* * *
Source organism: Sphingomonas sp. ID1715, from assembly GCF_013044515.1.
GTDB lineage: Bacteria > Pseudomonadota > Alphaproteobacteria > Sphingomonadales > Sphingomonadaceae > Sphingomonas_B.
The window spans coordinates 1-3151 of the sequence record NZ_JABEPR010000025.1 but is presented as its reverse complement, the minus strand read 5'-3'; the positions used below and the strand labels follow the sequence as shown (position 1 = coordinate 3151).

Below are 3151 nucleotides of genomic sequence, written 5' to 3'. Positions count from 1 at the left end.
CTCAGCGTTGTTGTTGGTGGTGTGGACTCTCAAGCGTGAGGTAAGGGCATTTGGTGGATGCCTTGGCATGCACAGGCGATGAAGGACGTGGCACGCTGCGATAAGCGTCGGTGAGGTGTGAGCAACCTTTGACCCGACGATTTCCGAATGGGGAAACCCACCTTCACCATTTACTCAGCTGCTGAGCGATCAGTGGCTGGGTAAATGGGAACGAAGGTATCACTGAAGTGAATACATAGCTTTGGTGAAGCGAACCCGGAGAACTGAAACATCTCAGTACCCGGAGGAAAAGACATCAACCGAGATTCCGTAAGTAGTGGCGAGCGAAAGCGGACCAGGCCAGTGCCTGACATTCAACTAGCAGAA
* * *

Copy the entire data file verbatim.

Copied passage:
Source organism: Sphingomonas sp. ID1715, from assembly GCF_013044515.1.
GTDB lineage: Bacteria > Pseudomonadota > Alphaproteobacteria > Sphingomonadales > Sphingomonadaceae > Sphingomonas_B.
The window spans coordinates 1-3151 of the sequence record NZ_JABEPR010000025.1 but is presented as its reverse complement, the minus strand read 5'-3'; the positions used below and the strand labels follow the sequence as shown (position 1 = coordinate 3151).

Below are 3151 nucleotides of genomic sequence, written 5' to 3'. Positions count from 1 at the left end.
CTCAGCGTTGTTGTTGGTGGTGTGGACTCTCAAGCGTGAGGTAAGGGCATTTGGTGGATGCCTTGGCATGCACAGGCGATGAAGGACGTGGCACGCTGCGATAAGCGTCGGTGAGGTGTGAGCAACCTTTGACCCGACGATTTCCGAATGGGGAAACCCACCTTCACCATTTACTCAGCTGCTGAGCGATCAGTGGCTGGGTAAATGGGAACGAAGGTATCACTGAAGTGAATACATAGCTTTGGTGAAGCGAACCCGGAGAACTGAAACATCTCAGTACCCGGAGGAAAAGACATCAACCGAGATTCCGTAAGTAGTGGCGAGCGAAAGCGGACCAGGCCAGTGCCTGACATTCAACTAGCAGAA